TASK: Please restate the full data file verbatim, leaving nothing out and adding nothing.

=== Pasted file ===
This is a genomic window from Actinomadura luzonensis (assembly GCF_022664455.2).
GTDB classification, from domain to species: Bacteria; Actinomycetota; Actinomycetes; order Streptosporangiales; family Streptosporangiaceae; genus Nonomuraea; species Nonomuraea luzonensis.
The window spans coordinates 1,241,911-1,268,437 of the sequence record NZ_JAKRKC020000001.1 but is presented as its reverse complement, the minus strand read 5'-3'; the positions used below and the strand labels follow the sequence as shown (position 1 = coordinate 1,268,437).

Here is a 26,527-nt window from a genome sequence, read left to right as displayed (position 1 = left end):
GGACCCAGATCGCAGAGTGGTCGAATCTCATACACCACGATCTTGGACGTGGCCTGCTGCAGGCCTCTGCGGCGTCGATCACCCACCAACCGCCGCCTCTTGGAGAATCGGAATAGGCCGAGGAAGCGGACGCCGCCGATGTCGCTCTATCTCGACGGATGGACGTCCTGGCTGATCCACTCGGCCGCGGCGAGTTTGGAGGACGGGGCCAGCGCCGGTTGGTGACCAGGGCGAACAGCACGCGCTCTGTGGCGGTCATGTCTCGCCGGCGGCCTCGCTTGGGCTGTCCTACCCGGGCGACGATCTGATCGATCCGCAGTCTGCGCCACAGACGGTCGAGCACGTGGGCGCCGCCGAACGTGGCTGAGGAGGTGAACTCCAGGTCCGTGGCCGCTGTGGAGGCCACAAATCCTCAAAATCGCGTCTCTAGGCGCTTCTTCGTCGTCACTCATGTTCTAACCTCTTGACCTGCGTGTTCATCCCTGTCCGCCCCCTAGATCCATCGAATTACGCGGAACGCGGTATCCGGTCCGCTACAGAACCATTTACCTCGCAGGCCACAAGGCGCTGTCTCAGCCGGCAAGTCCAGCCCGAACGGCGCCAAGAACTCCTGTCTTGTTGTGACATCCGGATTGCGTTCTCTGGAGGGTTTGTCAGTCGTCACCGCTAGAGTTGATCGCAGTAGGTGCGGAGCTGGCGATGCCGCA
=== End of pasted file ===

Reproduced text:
This is a genomic window from Actinomadura luzonensis (assembly GCF_022664455.2).
GTDB classification, from domain to species: Bacteria; Actinomycetota; Actinomycetes; order Streptosporangiales; family Streptosporangiaceae; genus Nonomuraea; species Nonomuraea luzonensis.
The window spans coordinates 1,241,911-1,268,437 of the sequence record NZ_JAKRKC020000001.1 but is presented as its reverse complement, the minus strand read 5'-3'; the positions used below and the strand labels follow the sequence as shown (position 1 = coordinate 1,268,437).

Here is a 26,527-nt window from a genome sequence, read left to right as displayed (position 1 = left end):
GGACCCAGATCGCAGAGTGGTCGAATCTCATACACCACGATCTTGGACGTGGCCTGCTGCAGGCCTCTGCGGCGTCGATCACCCACCAACCGCCGCCTCTTGGAGAATCGGAATAGGCCGAGGAAGCGGACGCCGCCGATGTCGCTCTATCTCGACGGATGGACGTCCTGGCTGATCCACTCGGCCGCGGCGAGTTTGGAGGACGGGGCCAGCGCCGGTTGGTGACCAGGGCGAACAGCACGCGCTCTGTGGCGGTCATGTCTCGCCGGCGGCCTCGCTTGGGCTGTCCTACCCGGGCGACGATCTGATCGATCCGCAGTCTGCGCCACAGACGGTCGAGCACGTGGGCGCCGCCGAACGTGGCTGAGGAGGTGAACTCCAGGTCCGTGGCCGCTGTGGAGGCCACAAATCCTCAAAATCGCGTCTCTAGGCGCTTCTTCGTCGTCACTCATGTTCTAACCTCTTGACCTGCGTGTTCATCCCTGTCCGCCCCCTAGATCCATCGAATTACGCGGAACGCGGTATCCGGTCCGCTACAGAACCATTTACCTCGCAGGCCACAAGGCGCTGTCTCAGCCGGCAAGTCCAGCCCGAACGGCGCCAAGAACTCCTGTCTTGTTGTGACATCCGGATTGCGTTCTCTGGAGGGTTTGTCAGTCGTCACCGCTAGAGTTGATCGCAGTAGGTGCGGAGCTGGCGATGCCGCA